Agricultural Education offers graduate study leading to the M.Ed. and M.S. degrees. Advanced work may involve specialized training in vocational education, extension education, international extension, and agricultural education.
The Master’s degree program in Agricultural Education is most ideally suited for current school-based agricultural educators. However, the degree program is modular enough to meet the needs of students seeking advancement and expertise in multiple disciplines. Core coursework will prepare students to evaluate educational programs which they currently or intend to lead with a blended focus on adolescent and adult educational development. Further, coursework extends principles of bachelorette teacher preparation in agriculture. Foundational coursework in research and evaluation methods are taught in a practical and applied manner.
Degree programs are planned cooperatively to meet the needs of individual students. Candidates are encouraged to include supporting work relevant to subject matter areas of interest. Some courses focus on problems related to various phases of Agricultural Education, including secondary, post-secondary, adult, and extension programs. Others emphasize issues common to all service areas in agricultural and extension education. Candidates should work closely with an adviser.
The NDSU programs in education are accredited by the Council for the Accreditation of Educator Preparation (CAEP) and are approved by the ND Education Standards and Practices Board. Changes in national and state legislation, standards, or rules can affect academic program requirements.
Options with Great Plains Ag*Idea
- May have a focus on the secondary classroom, post-secondary environments, Extension, leadership, or agricultural communications
In addition to the Graduate School’s required application materials, the program requires submission of a statement of career goals consistent with the five propositions of the National Board of Professional Teaching Standards (NBPTS), as well as reasons for applying to the program.
Admission is considered only after all required application materials have been received and reviewed. Where appropriate, all international student requirements must be met. If a program has a cohort group with enrollment limitations, an entrance interview will be required.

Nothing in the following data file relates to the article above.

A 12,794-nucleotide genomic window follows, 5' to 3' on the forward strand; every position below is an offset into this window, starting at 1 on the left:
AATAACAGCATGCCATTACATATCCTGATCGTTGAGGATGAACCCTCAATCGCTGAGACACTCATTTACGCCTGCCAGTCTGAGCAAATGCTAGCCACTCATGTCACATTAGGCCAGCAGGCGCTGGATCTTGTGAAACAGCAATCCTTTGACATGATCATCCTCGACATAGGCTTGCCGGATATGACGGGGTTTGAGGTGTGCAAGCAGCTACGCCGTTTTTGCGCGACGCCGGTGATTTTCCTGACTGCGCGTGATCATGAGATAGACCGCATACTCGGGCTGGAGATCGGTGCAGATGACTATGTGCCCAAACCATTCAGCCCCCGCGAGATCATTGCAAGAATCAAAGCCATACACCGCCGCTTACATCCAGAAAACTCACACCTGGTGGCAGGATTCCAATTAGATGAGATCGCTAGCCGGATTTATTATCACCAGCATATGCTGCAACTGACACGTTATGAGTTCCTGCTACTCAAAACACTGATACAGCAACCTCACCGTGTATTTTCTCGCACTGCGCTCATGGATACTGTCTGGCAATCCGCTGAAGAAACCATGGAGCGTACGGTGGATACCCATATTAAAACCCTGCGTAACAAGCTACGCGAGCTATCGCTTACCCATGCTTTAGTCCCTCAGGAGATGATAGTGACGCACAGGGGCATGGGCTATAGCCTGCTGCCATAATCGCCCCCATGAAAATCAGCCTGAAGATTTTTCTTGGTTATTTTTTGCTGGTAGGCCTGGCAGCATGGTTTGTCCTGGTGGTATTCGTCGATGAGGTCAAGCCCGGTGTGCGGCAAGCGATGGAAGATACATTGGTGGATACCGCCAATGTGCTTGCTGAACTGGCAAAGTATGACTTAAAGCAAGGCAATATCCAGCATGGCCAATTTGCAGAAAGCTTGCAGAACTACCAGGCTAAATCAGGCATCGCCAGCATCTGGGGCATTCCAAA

Admission decisions are based upon the predicted success of the applicant as a student and professional in the chosen field and are made only after considering all available data. A student must meet all requirements for full admission.
NOTE: The School of Education reserves the right to obtain additional information about the student's professional competence from qualified professionals.
Master's programs within the School of Education require a minimum of 30 semester credits (minimums vary by academic program). The Master of Science (M.S.) degree requires a disquisition. The Master of Education (M.Ed.) degree is a non-disquisition, practitioner-oriented degree. Programs vary on requiring a written comprehensive exam or a portfolio/oral.
NOTE: Earning an academic/professional degree does not necessarily lead to state credential or licensure. People seeking licensure must provide evidence of the required number of years of teaching or counseling, and, in the case of school administration, administrative experience. Potential and current students should consult with the appropriate academic program coordinator for advice about licensure, certification, or credentialing after communicating with the appropriate state official.
|Reflective Practice and Research in Education|
|Students and Their Learning|
|Curriculum Design and Delivery|
|Managing/ and Monitoring Learning|
|EDUC 702||Statistics In Educational Research||3|
Choose from the following:
|Program Development In Vocational Education|
|Vocational Philosophy and Policy|
|Program Development and Evaluation|
|Professional Development in Agricultural Education|
|Issues In Education|
|Electives (as approved by adviser)|